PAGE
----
PubMed

    Tsolakis, Charilaos K; Bogdanis, Gregory C; Vagenas, George K; Dessypris, Athanasios G

    2006-11-01

    This study examined the effects of a typical fencing training program on selected hormones, neuromuscular performance, and anthropometric parameters in peripubertal boys. Two sets of measurements, before training and after 12 months of training, were performed on 2 groups of 11- to 13-year-old boys. One group consisted of fencers (n = 8), who trained regularly for the 12-month period, and the other group (n = 8) consisted of inactive children of the same age. There was no difference in Tanner's maturation stage of the 2 groups before (controls, 2.5 +/- 0.3; fencers, 2.1 +/- 0.3) and after the 12 months (controls, 3.0 +/- 0.3; fencers, 3.0 +/- 0.3). Serum testosterone, growth hormone, sex hormone binding globulin, free androgen index, and leptin changed significantly over time, reaching similar values in the 2 groups at the end of the study. Significantly greater increases in body mass (16 +/- 3%) and leg cross-sectional area (CSA) (32 +/- 7%) were observed only in the fencers' group, and these differences disappeared when height was set as a changing covariate. Although there was a greater increase in height for the fencers compared to the control group (8.6 +/- 1.2 vs. 3.6 +/- 0.9 cm, p < 0.01), the height reached at the end of the study was almost identical in the 2 groups (controls, 163.6 +/- 5.1; fencers, 165.4 +/- 2.8). Arm CSA, handgrip strength, and vertical jump performance changed significantly over time for both groups, with no differences between groups. It was concluded that a typical fencing training program for peripubertal boys did not have any effect on selected growth and anabolic hormones and did not influence the normal growth process, as this was reflected by changes in selected anthropometric and neuromuscular performance parameters. This may be because of the characteristics of the present fencing training program, which may not be adequate to alter children's hormonal functions in such a way as to override the rapid changes occurring during

  19. The Influence of a 12-Week Conditioning Program on Growth Hormone and Somatomedin C Concentrations in Moderately Overweight Males.

    ERIC Educational Resources Information Center

    Kinard, James D.; Bazzarre, Terry L.

    The growth hormone is a lipolytic hormone and somatomedin C mediates the metabolic effects of the growth hormone in many tissues. Growth hormone plasma levels are often depressed in obese individuals, and this low plasma level has been postulated as a reason for perpetuation of excess weight. Substantial weight loss in obese subjects improves…

  20. The influence of intrauterine exposure to immunosuppressive treatment on changes in the immune system in juvenile Wistar rats

    PubMed Central

    Kabat-Koperska, Joanna; Kolasa-Wołosiuk, Agnieszka; Wojciuk, Bartosz; Wojciechowska-Koszko, Iwona; Roszkowska, Paulina; Krasnodębska-Szponder, Barbara; Paczkowska, Edyta; Safranow, Krzysztof; Gołembiewska, Edyta; Machaliński, Bogusław; Ciechanowski, Kazimierz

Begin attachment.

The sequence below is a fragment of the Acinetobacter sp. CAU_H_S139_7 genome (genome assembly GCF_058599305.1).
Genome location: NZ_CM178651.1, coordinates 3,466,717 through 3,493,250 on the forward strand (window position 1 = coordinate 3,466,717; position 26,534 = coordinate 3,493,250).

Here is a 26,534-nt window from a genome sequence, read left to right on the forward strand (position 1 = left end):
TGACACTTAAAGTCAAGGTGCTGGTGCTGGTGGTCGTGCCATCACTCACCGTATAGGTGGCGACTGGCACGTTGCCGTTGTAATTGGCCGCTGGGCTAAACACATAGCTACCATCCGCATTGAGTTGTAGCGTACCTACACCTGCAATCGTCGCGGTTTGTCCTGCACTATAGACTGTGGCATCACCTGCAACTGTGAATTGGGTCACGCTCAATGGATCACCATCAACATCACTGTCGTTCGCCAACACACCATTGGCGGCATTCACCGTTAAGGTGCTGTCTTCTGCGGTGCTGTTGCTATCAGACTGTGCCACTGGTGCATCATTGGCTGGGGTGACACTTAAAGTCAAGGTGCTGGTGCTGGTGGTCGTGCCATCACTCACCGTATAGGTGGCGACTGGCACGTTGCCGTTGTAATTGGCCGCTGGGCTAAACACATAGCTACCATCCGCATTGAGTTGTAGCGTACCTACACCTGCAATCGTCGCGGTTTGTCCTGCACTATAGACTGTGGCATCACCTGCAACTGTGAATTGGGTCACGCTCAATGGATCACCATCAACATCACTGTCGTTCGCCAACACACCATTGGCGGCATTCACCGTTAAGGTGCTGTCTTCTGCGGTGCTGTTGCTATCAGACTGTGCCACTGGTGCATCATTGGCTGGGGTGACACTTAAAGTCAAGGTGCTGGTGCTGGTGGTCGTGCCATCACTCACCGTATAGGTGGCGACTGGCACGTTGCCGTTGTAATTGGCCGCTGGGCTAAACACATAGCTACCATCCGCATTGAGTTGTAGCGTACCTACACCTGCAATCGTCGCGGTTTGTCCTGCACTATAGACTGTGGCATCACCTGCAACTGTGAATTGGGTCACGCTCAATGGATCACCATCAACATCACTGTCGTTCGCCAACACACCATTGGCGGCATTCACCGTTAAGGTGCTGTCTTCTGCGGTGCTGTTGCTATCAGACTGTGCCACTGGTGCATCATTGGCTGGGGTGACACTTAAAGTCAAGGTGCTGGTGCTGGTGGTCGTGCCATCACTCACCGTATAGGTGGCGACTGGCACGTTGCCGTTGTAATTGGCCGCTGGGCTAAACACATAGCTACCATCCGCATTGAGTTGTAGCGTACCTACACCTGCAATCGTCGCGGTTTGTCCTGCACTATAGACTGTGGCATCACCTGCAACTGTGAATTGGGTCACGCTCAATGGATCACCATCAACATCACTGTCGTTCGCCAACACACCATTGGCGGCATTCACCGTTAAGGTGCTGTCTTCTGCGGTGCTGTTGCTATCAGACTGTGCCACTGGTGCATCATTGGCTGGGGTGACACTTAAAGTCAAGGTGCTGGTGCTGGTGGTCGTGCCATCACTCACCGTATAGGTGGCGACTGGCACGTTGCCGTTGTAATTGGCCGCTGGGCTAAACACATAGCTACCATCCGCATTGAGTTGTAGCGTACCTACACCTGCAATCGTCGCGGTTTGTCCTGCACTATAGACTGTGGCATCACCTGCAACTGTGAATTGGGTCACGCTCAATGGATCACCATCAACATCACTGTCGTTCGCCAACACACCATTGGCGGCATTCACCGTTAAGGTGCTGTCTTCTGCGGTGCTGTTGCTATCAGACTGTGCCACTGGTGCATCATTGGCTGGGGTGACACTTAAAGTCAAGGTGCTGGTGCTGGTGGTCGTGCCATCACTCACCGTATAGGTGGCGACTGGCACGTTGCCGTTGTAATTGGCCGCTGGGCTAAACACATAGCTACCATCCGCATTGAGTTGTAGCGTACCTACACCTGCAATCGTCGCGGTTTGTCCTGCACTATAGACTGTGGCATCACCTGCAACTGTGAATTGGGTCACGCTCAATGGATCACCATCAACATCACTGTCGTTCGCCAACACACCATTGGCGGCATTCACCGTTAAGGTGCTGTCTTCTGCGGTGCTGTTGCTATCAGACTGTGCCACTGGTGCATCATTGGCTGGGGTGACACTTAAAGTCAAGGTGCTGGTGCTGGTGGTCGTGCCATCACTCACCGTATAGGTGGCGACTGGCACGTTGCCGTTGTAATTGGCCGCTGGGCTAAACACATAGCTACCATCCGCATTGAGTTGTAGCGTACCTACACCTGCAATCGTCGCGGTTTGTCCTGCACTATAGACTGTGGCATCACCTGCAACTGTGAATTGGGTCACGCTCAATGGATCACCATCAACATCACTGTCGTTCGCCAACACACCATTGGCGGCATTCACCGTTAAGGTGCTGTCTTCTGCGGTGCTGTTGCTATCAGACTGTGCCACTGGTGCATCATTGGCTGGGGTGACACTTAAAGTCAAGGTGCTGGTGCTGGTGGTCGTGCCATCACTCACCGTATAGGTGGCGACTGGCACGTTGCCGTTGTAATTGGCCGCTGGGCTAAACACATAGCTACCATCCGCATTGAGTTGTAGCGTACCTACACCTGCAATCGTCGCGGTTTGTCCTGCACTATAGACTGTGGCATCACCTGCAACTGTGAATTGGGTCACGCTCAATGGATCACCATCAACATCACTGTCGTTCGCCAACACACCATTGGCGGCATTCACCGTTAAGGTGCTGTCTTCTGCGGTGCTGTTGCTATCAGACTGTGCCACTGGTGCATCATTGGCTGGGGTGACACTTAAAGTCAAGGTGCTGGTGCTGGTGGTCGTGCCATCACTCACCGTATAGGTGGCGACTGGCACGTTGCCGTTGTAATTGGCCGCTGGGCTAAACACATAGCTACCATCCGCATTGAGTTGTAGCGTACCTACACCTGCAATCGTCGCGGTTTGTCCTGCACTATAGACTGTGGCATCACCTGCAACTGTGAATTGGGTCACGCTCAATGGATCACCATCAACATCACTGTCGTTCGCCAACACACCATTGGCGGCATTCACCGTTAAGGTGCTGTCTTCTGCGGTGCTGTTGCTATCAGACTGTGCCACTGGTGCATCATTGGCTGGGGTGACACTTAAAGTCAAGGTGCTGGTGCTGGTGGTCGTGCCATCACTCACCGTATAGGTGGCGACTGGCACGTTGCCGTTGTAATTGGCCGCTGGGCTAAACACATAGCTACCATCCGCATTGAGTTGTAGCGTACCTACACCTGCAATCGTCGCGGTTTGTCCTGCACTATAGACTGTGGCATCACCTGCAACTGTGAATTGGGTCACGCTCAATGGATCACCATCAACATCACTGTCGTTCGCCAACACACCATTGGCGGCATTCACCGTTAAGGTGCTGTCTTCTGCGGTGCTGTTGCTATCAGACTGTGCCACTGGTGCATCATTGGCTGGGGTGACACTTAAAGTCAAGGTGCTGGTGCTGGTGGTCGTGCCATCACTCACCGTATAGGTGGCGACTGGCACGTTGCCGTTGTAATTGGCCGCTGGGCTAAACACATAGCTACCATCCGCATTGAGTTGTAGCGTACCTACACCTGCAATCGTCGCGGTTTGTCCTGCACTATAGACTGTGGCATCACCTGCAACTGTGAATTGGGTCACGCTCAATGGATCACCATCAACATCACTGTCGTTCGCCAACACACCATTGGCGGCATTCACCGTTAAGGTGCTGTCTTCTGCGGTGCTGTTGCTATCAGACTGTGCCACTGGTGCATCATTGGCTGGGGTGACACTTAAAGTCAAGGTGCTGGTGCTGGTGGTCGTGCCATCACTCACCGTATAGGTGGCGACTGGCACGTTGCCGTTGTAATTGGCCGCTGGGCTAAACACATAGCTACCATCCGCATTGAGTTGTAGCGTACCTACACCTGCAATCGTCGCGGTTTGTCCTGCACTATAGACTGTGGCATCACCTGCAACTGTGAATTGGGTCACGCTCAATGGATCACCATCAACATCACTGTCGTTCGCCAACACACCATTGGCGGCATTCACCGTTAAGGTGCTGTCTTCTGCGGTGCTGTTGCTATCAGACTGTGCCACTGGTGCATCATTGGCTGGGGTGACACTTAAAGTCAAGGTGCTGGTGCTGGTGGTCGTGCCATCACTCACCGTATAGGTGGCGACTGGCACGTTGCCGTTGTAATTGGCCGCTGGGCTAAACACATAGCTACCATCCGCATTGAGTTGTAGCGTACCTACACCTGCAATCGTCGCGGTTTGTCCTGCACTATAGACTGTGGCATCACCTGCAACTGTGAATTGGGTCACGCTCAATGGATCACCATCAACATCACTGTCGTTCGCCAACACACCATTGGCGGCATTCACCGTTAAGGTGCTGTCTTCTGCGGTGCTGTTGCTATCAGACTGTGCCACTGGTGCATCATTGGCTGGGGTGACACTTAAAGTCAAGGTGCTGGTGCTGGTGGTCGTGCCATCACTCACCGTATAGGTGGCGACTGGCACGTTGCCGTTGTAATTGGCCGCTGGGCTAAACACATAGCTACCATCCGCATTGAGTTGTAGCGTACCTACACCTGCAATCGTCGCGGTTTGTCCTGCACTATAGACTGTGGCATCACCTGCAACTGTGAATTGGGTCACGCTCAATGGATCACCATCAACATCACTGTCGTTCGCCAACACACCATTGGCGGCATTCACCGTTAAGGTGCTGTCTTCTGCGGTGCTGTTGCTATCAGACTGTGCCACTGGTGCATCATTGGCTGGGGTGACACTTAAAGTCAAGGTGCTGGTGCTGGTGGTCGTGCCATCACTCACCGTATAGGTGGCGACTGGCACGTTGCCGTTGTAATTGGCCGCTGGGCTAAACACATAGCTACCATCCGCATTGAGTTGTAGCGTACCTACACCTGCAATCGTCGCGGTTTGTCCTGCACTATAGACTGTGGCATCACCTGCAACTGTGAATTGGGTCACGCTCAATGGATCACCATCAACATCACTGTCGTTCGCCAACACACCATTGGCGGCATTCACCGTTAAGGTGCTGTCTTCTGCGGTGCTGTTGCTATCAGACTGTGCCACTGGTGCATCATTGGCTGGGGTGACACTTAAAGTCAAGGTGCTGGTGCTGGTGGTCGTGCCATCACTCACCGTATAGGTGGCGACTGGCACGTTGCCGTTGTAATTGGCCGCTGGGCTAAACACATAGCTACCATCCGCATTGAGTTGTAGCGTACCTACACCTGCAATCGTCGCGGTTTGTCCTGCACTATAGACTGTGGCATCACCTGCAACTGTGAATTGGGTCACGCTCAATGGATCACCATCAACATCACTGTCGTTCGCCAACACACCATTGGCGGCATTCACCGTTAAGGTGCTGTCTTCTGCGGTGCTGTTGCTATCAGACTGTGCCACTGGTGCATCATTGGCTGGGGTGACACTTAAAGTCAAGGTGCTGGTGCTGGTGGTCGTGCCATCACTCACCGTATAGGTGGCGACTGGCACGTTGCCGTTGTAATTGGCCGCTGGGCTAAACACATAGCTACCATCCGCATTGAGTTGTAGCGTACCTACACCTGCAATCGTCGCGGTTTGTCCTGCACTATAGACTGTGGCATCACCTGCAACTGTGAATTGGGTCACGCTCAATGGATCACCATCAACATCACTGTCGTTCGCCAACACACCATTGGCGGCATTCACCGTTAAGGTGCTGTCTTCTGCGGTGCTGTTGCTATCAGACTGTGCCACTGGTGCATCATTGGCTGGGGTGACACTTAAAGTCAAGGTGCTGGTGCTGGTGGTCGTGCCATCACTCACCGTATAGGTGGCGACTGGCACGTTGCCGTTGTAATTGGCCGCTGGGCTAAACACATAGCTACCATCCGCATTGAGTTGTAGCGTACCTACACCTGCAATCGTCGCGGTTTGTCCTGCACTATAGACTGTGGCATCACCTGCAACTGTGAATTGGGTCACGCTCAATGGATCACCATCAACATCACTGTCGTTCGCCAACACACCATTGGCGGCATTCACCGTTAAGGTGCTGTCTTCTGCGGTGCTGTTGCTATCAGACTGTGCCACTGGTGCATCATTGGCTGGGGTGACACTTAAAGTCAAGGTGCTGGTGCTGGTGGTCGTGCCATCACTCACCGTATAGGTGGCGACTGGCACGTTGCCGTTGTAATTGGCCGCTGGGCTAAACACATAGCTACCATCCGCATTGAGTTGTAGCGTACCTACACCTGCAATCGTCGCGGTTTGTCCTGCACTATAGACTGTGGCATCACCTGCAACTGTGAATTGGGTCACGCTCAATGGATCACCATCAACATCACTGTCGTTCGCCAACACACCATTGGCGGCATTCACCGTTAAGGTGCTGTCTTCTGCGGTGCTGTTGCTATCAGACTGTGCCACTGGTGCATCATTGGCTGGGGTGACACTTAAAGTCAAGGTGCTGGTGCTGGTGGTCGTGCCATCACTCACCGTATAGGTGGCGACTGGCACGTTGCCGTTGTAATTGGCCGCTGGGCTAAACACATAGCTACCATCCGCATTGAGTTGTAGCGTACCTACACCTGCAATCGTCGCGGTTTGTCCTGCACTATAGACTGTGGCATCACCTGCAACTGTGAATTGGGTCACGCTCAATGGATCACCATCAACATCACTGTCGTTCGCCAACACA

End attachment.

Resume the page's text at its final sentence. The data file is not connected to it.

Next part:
2016-01-01

    Background In our study, we assessed the impact of immunosuppressive drug combinations on changes in the immune system of juvenile Wistar rats exposed to these drugs during pregnancy. We primarily concentrated on changes in two organs of the immune system – the thymus and the spleen. Methods The study was conducted on 40 (32+8) female Wistar rats administered full and half dose of drugs, respectively, subjected to regimens commonly used in therapy of human kidney transplant recipients ([1] cyclosporine A, mycophenolate mofetil, and prednisone; [2] tacrolimus, mycophenolate mofetil, and prednisone; [3] cyclosporine A, everolimus, and prednisone). The animals received drugs by oral gavage 2 weeks before pregnancy and during 3 weeks of pregnancy. Results There were no statistically significant differences in the weight of the thymus and spleen, but changes were found in the results of blood hematology, cytometry from the spleen, and a histologic examination of the examined immune organs of juvenile Wistar rats. In the cytokine assay, changes in the level of interleukine 17 (IL-17) after increasing amounts of concanavaline A were dose-dependent; the increase of IL-17 was blocked after administration of higher doses of immunosuppressive drugs. However, after a reduction of doses, its increase resumed. Conclusion Qualitative, quantitative, and morphological changes in the immune system of infant rats born to pharmacologically immunosuppressed females were observed. Thymus structure, spleen composition, and splenocyte IL-17 production were mostly affected in a drug regimen–dependent manner. PMID:27471376

  1. Influence of Incision Location on Transmitter Loss, Healing, Survival, Growth, and Suture Retention of Juvenile Chinook Salmon

    SciTech Connect

    Panther, Jennifer L.; Brown, Richard S.; Gaulke, Greg L.; Deters, Katherine A.; Woodley, Christa M.; Eppard, M. Brad

    2011-11-01